If not having certain conditions, it's of use to work on them. If demanding there are debts. Letting go rightously and step by step of trade in this sphere, by letting go ones desires and objectiveshow it should be one gains freedom, freedom of duyties after liberating desire.

As for leaving home and walk the way of the Buddhas noble disciples, it's required to have no debts and being free of service duties for others (Government, King...). If such is not given, can not be obtained, it's very difficult, most not possible to ordain. It would be not allowed for a Bhikkhu to give ordination for one "who is in the kings service."

Rājabhaṭavatthu - The Case of One Who is in the King’s Service

Duty of servis is not only in regard of millitary service but also in regard of all other duties as not free housholder and citizen (one with duties). It would be a more peaceful world if people know and respect their duties in certain circumstances they are then if knowing rights and after demanding and increasing imbalance and wrong views all over the world. Only one having left behind the "benefits of bondage", home, citizenship, if being "stateless", not holding any rights in exchange with the world and it's sociaties, has no other dutiy then to strive for the end of all duties.


In rare cases(!), individuals may become stateless upon renouncing their citizenship (e.g., "world citizen" Garry Davis and, from 1896 to 1901, Albert Einstein, who, in January 1896, at the age of 16, was released from his Württemberg citizenship after, with his father's help, filing a petition to that effect; in February 1901 his application for Swiss citizenship was accepted[19]). People who subscribe to Voluntaryist, Agorist, or some other philosophical, political, or religious beliefs may desire or seek statelessness. Many states do not allow citizens to renounce their nationality unless they acquire another. However, consular officials are unlikely to be familiar with the citizenship laws of all countries, so there may still be situations where renunciation leads to effective statelessness.

This story (in the link above) might make Upasaka Bonn's answer maybe more understandable while, of course, making such depentend on a "paper" is again a low compromise.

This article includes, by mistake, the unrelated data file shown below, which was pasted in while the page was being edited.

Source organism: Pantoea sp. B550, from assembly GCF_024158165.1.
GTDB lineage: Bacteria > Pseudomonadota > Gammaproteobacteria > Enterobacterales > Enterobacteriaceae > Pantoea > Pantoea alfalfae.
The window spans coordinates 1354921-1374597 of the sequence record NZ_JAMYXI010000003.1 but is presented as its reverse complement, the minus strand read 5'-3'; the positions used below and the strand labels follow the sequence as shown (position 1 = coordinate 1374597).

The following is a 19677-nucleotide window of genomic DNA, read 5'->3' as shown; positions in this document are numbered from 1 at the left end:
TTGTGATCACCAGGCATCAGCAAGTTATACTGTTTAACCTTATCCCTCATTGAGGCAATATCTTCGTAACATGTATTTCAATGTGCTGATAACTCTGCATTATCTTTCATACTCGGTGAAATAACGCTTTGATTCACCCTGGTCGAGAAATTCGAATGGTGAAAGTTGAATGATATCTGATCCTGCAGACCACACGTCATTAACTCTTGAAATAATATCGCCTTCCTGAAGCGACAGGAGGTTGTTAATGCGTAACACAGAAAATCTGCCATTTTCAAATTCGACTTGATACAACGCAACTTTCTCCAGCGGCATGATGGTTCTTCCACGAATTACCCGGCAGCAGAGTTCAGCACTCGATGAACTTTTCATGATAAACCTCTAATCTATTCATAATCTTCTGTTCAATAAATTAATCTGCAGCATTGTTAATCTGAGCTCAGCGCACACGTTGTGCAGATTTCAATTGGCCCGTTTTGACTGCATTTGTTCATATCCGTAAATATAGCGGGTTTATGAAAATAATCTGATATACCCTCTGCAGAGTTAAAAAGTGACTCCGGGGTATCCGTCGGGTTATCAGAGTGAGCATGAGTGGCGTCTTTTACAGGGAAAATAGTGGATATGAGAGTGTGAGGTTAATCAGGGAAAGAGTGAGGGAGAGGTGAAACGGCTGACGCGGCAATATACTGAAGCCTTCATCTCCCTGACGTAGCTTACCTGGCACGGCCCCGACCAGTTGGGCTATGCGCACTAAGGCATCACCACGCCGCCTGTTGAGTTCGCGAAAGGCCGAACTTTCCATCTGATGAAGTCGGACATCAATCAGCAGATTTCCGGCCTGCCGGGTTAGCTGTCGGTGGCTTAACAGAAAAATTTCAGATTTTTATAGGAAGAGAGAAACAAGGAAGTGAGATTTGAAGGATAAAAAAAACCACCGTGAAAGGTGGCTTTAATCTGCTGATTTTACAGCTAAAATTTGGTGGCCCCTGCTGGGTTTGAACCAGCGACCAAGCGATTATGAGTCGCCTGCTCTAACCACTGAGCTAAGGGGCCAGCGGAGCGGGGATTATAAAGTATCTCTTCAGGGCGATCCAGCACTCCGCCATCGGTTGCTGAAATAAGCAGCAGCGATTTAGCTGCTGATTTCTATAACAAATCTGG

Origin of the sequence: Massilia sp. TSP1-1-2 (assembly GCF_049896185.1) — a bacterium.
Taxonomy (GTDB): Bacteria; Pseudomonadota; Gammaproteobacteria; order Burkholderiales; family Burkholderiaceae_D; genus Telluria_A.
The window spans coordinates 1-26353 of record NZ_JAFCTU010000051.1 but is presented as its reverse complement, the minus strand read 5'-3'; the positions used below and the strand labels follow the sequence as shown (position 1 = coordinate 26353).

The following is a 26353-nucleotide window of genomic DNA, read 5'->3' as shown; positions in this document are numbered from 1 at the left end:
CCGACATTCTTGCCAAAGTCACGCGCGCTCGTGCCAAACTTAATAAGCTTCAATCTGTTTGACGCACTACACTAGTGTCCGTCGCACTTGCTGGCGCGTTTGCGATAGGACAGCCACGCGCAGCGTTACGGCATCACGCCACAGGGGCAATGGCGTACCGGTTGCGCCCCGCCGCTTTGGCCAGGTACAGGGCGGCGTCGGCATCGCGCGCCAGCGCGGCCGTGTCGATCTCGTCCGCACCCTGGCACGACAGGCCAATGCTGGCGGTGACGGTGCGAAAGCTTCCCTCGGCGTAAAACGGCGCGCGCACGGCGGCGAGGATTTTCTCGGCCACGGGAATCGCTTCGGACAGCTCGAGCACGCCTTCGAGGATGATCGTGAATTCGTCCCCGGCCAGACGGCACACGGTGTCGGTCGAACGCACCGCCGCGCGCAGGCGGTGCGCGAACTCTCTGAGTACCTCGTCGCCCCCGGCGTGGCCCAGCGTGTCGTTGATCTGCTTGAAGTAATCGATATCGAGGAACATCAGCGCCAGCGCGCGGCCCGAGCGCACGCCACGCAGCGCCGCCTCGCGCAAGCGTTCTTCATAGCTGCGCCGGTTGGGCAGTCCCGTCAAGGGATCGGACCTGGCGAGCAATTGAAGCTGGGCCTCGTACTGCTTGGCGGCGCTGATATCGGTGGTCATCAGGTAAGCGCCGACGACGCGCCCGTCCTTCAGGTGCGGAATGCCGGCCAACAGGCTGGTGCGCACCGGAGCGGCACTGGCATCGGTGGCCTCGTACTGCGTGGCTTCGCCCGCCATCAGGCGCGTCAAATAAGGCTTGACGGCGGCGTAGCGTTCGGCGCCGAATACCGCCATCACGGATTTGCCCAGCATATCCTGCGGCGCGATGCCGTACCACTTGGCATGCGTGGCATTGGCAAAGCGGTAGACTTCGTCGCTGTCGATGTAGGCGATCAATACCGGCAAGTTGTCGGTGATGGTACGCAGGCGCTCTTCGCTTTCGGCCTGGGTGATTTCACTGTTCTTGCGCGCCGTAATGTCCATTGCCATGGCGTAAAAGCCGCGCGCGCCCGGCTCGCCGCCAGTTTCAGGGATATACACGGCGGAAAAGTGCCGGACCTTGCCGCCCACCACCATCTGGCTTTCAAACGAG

If a government or a king allows it's/his citizens the going for, is again the merit or demerit of individuals, in the same way of cause and effect it meets also ones condition.

The way of Dhamma for liberation and upwards is clear and works also for ones conditions: generosity, virtue, wise reflection. What ever one gives he/she gains. The release from duties and not forcing to make unskillful deeds for ones sake will cause similar as effect.

After all it's a good question to think about certain things for oneself of how much freedom outwardly a "modern citizen" actally really has and how much he/she actually really gives, since such is of course related.

And it's good to focus on oneself so that conditions might become or stay conductive for ones future. So it's good to reflect many times on the highest blessings and to strive best possibly after them:

Maha-mangala Sutta: Blessings


And its good to seek for real refuge before becoming another time of the many refugees wandering around in Samsara, platant or unaware... leaving houselife is done good at proper time, best now if free of duties which bind ready to be given away in a possible auspicious but not lasting situation. Don't waste time and consume past merits away!

For those caught at the moment, which is also not for sure: Why it is important to value our Conditions?

Merits are what establish beings and their possibilities, also to reach the beyond.

[Note: This is a gift of Dhamma and not meant for commercial purpose or other low wordily gains by means of trade and exchange.]